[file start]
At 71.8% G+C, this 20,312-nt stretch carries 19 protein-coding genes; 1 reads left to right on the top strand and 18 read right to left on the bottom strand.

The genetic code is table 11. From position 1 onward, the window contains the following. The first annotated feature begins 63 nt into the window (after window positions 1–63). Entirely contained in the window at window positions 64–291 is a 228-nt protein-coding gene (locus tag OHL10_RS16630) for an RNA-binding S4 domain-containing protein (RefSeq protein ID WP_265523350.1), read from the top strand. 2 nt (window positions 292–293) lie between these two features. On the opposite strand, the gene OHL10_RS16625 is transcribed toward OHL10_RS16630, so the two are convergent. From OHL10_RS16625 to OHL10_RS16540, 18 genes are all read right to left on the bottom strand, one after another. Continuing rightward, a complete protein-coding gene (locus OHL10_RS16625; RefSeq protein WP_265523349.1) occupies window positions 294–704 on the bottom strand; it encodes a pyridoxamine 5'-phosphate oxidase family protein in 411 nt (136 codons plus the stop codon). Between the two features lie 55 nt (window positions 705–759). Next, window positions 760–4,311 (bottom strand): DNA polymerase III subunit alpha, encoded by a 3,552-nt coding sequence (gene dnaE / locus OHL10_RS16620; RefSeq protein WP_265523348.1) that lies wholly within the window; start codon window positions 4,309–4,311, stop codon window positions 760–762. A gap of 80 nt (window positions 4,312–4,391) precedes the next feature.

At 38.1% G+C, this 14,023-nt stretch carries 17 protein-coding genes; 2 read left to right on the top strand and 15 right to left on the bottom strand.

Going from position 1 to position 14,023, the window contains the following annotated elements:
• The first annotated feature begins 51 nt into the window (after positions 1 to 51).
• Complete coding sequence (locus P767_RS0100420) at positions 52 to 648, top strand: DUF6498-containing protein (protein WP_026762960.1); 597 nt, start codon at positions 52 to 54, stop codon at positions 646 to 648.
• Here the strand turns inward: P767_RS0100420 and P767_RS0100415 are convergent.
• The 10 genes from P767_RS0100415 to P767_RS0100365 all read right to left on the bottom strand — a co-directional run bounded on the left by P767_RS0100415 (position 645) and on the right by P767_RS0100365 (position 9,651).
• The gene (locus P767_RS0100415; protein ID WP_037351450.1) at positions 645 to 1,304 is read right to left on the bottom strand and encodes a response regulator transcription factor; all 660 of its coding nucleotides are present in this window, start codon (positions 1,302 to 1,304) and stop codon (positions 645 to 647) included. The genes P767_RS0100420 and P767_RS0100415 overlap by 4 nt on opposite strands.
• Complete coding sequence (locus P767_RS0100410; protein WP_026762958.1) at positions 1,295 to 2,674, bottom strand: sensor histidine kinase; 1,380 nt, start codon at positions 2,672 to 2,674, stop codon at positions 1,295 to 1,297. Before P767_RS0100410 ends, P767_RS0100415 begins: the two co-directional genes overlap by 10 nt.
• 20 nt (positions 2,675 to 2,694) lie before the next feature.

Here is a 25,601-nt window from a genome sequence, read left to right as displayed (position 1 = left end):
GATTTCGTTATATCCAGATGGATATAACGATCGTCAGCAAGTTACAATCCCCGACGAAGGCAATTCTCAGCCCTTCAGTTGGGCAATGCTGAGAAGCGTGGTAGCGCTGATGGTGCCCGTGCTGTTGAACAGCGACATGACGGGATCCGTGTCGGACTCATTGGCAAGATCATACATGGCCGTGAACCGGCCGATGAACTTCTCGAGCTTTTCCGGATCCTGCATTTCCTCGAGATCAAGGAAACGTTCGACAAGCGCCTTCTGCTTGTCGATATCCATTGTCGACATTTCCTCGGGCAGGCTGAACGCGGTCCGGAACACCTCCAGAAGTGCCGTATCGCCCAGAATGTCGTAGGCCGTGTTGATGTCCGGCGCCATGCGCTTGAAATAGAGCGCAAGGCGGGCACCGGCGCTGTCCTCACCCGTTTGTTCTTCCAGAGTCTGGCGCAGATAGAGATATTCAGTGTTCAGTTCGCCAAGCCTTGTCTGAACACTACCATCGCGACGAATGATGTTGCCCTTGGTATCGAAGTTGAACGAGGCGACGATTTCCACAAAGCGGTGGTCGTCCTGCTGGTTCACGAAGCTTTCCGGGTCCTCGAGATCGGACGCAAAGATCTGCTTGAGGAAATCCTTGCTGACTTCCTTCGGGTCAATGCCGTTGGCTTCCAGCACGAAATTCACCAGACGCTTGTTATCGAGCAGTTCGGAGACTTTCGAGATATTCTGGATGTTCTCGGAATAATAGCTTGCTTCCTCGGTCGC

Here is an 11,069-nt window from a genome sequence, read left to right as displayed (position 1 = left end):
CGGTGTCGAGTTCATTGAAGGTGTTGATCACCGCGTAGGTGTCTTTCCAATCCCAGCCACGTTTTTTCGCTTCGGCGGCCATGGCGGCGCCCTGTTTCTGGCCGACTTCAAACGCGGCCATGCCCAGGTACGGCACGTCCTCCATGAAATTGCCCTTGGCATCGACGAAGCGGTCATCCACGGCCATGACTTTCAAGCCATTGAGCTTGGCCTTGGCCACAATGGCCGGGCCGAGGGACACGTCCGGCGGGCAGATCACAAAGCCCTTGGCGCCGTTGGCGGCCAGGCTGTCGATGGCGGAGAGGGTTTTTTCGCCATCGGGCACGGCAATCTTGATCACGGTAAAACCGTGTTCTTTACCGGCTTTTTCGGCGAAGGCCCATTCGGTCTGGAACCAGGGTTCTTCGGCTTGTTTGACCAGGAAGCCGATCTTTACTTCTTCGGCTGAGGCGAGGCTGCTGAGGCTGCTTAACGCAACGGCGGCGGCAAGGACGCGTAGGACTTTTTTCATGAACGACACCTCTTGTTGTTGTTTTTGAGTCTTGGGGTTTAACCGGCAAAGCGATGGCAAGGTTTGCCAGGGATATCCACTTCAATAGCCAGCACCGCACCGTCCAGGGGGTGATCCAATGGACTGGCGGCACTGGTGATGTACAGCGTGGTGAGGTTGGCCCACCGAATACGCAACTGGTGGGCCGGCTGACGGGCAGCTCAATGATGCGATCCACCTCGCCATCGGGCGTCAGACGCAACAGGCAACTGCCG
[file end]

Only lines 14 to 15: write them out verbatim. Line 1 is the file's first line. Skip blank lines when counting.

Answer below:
Here is an 11,069-nt window from a genome sequence, read left to right as displayed (position 1 = left end):
CGGTGTCGAGTTCATTGAAGGTGTTGATCACCGCGTAGGTGTCTTTCCAATCCCAGCCACGTTTTTTCGCTTCGGCGGCCATGGCGGCGCCCTGTTTCTGGCCGACTTCAAACGCGGCCATGCCCAGGTACGGCACGTCCTCCATGAAATTGCCCTTGGCATCGACGAAGCGGTCATCCACGGCCATGACTTTCAAGCCATTGAGCTTGGCCTTGGCCACAATGGCCGGGCCGAGGGACACGTCCGGCGGGCAGATCACAAAGCCCTTGGCGCCGTTGGCGGCCAGGCTGTCGATGGCGGAGAGGGTTTTTTCGCCATCGGGCACGGCAATCTTGATCACGGTAAAACCGTGTTCTTTACCGGCTTTTTCGGCGAAGGCCCATTCGGTCTGGAACCAGGGTTCTTCGGCTTGTTTGACCAGGAAGCCGATCTTTACTTCTTCGGCTGAGGCGAGGCTGCTGAGGCTGCTTAACGCAACGGCGGCGGCAAGGACGCGTAGGACTTTTTTCATGAACGACACCTCTTGTTGTTGTTTTTGAGTCTTGGGGTTTAACCGGCAAAGCGATGGCAAGGTTTGCCAGGGATATCCACTTCAATAGCCAGCACCGCACCGTCCAGGGGGTGATCCAATGGACTGGCGGCACTGGTGATGTACAGCGTGGTGAGGTTGGCCCACCGAATACGCAACTGGTGGGCCGGCTGACGGGCAGCTCAATGATGCGATCCACCTCGCCATCGGGCGTCAGACGCAACAGGCAACTGCCG